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Early last year, the New York City Landmarks Preservation Commission (LPC) launched an online, interactive map that pinpoints all pending as well as existing landmarks within the city’s 141 historic districts. The freely accessible tool, which makes it easy to explore often overlooked sites and narratives, recently received a major enhancement that makes it an unparalleled resource for learning about New York City’s built heritage.
On top of the data that was already uploaded for over 1,400 individual landmarks, detailed, building-by-building information is now available for nearly 34,000 historic structures. You can search and filter across districts for specific architectural styles, architects, building type, and era of construction — which means researchers can easily find, say, all the historic Art Deco buildings in Manhattan or all the Néo-Grec row houses in Fort Greene Historic District. Playing around with the filters, I was able to find what is listed as the only residence in New York that displays East Indian decorative detail: an apartment on 7 East 10th Street, which was built in 1887. Passersby can still observe the careful carvings today.
The data was all culled from building entries in 50 years of historic historic district designation reports, and their upload is part of a broad initiative by LPC to bring greater transparency and public access to the agency. While the former website’s version gave visitors an overwhelming presentation of data, this revamped map — accessible from computers, smartphones, and tablets — is much more inviting and user-friendly. As Landmarks Preservation Commission Chair Meenakshi Srinivasan noted in a statement, the database will undoubtedly be “invaluable to all stakeholders, including homeowners who want to know more about their buildings, community groups, preservation advocates, historians, academics, and anyone who walks through New York City’s neighborhoods and marvels at our buildings.”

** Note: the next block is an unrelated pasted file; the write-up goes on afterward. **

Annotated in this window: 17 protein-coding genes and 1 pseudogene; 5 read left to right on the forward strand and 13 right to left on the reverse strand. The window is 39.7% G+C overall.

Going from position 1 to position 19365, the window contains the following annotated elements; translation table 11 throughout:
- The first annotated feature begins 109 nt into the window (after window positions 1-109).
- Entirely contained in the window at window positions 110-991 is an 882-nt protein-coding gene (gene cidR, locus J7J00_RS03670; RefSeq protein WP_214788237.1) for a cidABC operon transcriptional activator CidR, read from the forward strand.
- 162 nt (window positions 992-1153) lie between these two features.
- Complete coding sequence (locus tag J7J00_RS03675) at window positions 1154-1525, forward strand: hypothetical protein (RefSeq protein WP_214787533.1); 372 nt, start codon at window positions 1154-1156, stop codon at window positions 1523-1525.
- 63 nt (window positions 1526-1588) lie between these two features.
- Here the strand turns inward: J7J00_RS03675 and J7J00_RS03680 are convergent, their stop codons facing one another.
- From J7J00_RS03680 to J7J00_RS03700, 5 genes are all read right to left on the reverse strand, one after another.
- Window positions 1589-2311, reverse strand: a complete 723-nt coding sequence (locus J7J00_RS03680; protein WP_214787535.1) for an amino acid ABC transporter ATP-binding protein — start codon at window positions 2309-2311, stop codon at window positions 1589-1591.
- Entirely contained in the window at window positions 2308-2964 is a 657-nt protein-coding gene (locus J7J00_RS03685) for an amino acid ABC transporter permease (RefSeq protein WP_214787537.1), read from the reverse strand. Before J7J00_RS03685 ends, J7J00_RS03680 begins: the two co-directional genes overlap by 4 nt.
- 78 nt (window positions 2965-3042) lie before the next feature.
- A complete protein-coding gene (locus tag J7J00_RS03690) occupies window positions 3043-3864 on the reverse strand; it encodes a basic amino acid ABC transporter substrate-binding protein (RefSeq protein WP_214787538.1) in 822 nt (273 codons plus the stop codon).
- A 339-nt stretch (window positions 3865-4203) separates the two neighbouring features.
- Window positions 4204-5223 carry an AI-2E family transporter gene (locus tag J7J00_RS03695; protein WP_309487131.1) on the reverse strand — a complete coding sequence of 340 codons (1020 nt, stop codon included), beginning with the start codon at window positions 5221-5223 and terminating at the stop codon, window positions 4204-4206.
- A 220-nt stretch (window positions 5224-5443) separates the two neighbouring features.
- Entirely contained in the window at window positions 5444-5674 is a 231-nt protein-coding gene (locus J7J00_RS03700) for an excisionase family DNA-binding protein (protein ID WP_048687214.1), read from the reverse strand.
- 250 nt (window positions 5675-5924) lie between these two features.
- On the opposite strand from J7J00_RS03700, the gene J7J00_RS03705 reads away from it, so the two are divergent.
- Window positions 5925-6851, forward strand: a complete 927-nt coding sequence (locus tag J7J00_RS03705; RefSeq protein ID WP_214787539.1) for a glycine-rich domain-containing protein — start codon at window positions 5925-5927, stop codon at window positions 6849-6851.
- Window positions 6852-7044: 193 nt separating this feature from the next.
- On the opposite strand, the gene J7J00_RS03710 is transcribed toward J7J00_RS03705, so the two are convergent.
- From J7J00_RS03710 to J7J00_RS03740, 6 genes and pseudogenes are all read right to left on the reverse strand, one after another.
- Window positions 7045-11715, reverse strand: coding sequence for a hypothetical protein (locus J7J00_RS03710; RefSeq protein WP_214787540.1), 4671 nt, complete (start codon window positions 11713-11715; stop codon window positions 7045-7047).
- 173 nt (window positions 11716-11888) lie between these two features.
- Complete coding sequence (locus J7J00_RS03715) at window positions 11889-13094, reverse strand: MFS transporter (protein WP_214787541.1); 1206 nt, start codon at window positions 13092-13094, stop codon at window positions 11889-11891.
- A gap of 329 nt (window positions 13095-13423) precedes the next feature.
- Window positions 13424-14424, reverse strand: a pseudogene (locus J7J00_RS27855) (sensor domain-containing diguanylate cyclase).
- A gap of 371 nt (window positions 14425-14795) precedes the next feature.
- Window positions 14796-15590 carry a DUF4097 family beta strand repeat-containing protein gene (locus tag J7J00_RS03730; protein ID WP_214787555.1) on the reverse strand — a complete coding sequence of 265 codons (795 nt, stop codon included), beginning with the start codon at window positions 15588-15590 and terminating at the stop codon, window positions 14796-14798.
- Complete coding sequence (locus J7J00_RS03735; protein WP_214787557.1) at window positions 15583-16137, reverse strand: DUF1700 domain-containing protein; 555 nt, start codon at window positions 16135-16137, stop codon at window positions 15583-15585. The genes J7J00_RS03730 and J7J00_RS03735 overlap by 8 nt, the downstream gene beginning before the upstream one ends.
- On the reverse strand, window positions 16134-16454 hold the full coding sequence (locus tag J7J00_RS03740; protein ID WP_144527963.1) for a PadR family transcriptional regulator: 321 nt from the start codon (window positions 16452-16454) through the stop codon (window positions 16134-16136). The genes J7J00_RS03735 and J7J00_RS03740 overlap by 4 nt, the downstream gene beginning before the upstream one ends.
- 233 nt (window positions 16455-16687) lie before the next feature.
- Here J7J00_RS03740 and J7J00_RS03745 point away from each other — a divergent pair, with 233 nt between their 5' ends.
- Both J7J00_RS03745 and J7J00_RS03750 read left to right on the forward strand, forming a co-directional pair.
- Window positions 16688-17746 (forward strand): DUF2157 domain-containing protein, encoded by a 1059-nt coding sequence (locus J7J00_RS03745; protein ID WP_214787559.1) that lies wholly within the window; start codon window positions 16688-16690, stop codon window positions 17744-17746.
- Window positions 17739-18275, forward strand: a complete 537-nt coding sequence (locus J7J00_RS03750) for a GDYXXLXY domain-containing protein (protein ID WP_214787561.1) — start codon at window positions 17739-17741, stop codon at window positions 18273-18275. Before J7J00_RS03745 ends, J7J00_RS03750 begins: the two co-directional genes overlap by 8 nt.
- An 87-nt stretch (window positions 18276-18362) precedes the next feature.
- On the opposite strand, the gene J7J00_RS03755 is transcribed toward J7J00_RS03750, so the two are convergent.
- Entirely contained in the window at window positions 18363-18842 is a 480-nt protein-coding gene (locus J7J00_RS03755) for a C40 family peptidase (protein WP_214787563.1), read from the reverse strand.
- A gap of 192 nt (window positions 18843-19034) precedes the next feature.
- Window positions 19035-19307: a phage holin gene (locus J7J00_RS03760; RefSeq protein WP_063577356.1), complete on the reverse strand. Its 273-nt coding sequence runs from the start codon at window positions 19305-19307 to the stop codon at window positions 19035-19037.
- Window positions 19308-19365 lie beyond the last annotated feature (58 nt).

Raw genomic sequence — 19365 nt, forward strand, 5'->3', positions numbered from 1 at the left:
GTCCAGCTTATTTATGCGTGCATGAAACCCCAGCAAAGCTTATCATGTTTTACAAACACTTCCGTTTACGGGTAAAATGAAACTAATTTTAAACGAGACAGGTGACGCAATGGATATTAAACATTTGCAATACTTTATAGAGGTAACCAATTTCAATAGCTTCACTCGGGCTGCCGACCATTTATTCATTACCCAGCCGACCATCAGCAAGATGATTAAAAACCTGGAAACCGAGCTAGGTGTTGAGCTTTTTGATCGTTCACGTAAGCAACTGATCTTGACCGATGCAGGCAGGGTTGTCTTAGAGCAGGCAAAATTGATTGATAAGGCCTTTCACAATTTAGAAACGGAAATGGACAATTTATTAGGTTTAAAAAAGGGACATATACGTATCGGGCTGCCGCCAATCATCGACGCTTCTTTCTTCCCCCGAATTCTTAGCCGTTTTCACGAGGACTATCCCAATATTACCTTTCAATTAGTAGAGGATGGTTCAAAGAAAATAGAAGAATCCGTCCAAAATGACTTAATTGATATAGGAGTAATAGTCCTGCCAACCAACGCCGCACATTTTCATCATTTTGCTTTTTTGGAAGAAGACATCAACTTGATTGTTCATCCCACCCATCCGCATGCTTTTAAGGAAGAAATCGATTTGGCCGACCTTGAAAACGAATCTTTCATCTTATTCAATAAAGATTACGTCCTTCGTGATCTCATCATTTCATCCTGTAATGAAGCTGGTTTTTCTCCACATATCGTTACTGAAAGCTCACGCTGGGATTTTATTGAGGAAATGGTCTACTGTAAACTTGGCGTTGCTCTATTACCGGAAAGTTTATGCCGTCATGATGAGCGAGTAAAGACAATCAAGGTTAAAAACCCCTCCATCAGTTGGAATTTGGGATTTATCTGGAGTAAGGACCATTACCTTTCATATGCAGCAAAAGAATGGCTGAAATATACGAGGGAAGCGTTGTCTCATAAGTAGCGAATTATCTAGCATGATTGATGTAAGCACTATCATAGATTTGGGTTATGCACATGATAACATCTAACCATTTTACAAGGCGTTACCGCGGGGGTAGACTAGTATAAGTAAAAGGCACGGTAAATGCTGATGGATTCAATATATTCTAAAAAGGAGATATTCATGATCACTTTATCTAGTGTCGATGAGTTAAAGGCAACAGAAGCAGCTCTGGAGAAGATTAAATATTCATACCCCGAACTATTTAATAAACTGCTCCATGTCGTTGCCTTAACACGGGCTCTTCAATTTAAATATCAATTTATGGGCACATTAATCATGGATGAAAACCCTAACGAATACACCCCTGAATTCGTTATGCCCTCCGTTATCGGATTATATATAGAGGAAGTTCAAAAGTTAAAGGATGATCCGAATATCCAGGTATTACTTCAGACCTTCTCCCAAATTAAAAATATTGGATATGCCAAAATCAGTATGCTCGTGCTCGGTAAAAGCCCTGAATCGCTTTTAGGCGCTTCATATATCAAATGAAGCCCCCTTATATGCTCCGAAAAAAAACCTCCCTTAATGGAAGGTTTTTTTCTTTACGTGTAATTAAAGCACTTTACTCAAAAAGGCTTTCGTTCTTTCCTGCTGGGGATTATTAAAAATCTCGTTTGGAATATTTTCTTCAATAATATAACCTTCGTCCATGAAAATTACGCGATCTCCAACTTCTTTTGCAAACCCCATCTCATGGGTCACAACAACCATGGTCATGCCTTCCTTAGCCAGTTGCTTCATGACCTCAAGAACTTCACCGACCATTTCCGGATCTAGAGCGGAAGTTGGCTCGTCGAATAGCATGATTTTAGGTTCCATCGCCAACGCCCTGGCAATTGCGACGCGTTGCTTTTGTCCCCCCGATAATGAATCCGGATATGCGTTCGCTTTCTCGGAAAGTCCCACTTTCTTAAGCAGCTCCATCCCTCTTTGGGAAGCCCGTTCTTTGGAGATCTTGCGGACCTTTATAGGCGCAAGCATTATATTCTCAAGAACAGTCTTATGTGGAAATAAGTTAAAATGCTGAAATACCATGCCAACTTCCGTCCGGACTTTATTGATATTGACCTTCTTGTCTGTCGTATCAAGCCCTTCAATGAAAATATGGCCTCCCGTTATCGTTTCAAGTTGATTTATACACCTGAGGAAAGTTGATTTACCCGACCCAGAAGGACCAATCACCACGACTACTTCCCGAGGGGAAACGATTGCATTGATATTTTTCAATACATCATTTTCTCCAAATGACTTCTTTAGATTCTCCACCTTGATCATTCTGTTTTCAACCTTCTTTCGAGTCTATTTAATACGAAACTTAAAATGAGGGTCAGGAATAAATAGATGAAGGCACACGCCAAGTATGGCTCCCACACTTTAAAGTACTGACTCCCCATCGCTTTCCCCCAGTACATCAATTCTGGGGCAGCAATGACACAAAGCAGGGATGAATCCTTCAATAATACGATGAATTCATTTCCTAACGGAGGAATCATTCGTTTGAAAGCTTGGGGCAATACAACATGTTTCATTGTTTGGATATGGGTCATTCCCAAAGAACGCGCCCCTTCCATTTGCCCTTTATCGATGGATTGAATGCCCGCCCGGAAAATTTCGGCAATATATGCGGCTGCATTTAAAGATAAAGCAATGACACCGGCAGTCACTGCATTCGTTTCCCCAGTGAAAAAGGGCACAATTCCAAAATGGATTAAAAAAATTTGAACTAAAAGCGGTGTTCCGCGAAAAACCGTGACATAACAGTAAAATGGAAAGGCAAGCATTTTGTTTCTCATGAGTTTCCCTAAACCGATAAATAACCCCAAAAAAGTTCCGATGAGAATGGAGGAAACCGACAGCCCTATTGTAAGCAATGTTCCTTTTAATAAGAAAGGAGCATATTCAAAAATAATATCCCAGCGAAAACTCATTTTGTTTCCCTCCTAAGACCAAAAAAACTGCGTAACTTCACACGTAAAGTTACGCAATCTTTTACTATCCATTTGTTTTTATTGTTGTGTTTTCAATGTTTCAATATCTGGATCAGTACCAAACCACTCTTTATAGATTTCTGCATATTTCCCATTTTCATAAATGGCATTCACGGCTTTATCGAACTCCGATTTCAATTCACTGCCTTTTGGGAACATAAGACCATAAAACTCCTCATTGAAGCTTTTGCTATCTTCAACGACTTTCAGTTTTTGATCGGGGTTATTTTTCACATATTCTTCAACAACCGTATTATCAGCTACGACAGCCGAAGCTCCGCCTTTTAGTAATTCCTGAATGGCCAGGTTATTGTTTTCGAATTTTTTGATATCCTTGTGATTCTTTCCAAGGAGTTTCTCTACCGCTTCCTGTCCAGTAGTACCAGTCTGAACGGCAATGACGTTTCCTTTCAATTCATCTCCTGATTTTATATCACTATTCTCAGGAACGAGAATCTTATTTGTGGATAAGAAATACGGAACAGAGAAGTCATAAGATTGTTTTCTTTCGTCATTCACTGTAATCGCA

In a world delighted and entertained by displays of material excess, Diane Simpson shows that there is another possibility.
The animal carcass sculptures are gruesome yet their materials — the artist’s own discarded clothing — lend them some gentleness.
View work by over 40 experimental artists and collectives from throughout the Americas who contributed to New York’s art scene during the 1960s and ’70s.
Mr. Bernatowicz, in your introductory text you talk about the need for honesty, the disease of hypocrisy, overreaching governments. You do not fulfill a single one of your own ideals.
The biggest problem with turning Dune into a film is that the book appears increasingly derivative of generic sci-fi tropes.
This exhibition explores how images of the human body were used to provoke profound physical and emotional responses in viewers from the 15th through 18th centuries.
Ed Roberson’s motorcycle ride from Pittsburgh to the Pacific is a quest-romance, an exploration of American culture and American mythology.
The collaborative handmade paper- and printmaking center at the Pennsylvania Academy of the Fine Arts publishes new works by Liz Collins and Sarah McEneaney.
The legendary performer amassed a collection of about 10,000 rare books, posters, and artwork about all things esoteric.
The proceeds will benefit the BDC’s community-centered initiatives and exhibitions.